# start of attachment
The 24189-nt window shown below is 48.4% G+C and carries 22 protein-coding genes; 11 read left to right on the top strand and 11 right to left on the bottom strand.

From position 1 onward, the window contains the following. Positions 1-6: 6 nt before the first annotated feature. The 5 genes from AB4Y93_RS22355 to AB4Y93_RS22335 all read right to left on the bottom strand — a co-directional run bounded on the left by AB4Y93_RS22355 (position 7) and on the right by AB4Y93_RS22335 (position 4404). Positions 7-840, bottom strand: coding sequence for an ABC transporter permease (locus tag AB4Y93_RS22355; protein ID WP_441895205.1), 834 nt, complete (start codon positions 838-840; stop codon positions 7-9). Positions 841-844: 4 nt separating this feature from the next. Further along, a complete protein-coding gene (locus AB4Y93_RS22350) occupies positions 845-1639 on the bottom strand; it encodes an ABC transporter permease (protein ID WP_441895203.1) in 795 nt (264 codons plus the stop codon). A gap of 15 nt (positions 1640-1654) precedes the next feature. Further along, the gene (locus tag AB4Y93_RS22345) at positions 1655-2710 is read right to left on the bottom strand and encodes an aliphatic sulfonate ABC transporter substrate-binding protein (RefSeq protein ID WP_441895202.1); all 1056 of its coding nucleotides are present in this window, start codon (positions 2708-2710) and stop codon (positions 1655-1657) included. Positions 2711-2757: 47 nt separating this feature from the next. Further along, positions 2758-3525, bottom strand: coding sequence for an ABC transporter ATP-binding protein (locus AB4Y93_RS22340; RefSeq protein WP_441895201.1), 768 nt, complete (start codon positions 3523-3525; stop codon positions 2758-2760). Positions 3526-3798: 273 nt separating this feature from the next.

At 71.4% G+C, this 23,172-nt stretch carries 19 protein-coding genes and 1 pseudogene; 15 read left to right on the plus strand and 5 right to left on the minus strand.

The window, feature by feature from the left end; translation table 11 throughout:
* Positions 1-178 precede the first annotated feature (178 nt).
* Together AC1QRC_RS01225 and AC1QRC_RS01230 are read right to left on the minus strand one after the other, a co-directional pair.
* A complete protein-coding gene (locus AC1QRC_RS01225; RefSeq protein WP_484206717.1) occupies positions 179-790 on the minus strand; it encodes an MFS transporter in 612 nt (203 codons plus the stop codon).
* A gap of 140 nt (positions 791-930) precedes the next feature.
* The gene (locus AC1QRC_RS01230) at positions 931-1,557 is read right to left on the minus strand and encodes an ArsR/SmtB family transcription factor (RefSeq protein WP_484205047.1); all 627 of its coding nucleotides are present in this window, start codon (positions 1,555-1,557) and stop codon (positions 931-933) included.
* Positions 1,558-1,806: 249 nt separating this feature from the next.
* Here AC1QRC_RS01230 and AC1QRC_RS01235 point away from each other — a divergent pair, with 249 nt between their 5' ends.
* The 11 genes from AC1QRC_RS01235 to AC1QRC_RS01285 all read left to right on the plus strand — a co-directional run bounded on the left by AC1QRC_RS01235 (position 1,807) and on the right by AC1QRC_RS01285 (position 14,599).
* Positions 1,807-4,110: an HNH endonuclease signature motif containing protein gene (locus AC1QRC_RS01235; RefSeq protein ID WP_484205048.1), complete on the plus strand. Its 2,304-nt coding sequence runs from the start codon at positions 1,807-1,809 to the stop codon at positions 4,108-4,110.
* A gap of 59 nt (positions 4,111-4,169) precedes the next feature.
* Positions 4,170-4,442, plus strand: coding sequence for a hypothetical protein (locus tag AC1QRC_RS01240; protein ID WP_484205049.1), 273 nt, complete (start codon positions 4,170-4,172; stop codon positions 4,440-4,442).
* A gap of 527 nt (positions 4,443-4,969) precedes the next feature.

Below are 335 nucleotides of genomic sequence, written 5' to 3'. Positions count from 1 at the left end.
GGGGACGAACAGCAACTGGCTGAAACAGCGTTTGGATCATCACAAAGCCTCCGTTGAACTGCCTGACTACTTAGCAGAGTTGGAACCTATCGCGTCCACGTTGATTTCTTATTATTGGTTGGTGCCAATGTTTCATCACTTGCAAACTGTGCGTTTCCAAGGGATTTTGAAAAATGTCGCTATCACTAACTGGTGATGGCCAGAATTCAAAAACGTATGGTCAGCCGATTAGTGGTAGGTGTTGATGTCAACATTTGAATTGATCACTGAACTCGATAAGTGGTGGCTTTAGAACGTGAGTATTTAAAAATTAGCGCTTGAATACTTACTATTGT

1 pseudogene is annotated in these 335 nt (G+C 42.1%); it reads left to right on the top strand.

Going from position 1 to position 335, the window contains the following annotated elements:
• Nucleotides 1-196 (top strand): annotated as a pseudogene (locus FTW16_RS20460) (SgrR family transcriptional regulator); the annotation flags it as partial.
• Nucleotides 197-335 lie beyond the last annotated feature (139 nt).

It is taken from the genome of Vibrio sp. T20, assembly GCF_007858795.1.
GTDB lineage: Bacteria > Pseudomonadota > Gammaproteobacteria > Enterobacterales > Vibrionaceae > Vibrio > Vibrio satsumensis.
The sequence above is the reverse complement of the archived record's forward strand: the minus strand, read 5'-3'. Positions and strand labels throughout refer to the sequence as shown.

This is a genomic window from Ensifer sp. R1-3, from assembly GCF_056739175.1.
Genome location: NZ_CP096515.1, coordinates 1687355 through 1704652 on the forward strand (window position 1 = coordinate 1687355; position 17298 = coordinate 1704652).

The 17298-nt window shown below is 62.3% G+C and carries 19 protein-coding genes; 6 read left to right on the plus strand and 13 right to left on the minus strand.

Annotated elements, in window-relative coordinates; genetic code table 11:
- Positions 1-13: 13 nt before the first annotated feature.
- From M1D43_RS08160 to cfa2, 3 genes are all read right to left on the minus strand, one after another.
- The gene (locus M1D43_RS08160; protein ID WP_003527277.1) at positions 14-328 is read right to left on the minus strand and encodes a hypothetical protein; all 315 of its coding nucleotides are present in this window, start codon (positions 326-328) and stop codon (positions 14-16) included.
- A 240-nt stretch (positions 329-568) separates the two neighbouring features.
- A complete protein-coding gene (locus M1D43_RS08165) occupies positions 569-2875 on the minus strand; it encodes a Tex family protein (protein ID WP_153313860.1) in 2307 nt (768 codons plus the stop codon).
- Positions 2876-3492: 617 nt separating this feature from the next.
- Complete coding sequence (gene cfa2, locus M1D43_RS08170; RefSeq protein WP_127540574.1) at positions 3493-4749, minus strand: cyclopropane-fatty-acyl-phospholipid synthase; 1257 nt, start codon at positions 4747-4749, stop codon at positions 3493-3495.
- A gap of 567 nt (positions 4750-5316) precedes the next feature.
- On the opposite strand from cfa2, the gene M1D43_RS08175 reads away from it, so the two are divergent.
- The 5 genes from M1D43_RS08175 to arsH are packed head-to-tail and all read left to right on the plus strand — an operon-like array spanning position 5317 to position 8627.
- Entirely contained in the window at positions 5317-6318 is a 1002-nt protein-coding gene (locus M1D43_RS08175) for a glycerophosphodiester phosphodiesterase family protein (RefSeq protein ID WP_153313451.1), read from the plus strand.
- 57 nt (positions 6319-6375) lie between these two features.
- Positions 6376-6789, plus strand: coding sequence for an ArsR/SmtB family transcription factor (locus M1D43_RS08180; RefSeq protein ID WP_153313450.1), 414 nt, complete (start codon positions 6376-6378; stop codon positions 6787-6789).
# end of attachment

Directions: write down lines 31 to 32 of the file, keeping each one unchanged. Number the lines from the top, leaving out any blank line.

- From M1D43_RS08160 to cfa2, 3 genes are all read right to left on the minus strand, one after another.
- The gene (locus M1D43_RS08160; protein ID WP_003527277.1) at positions 14-328 is read right to left on the minus strand and encodes a hypothetical protein; all 315 of its coding nucleotides are present in this window, start codon (positions 326-328) and stop codon (positions 14-16) included.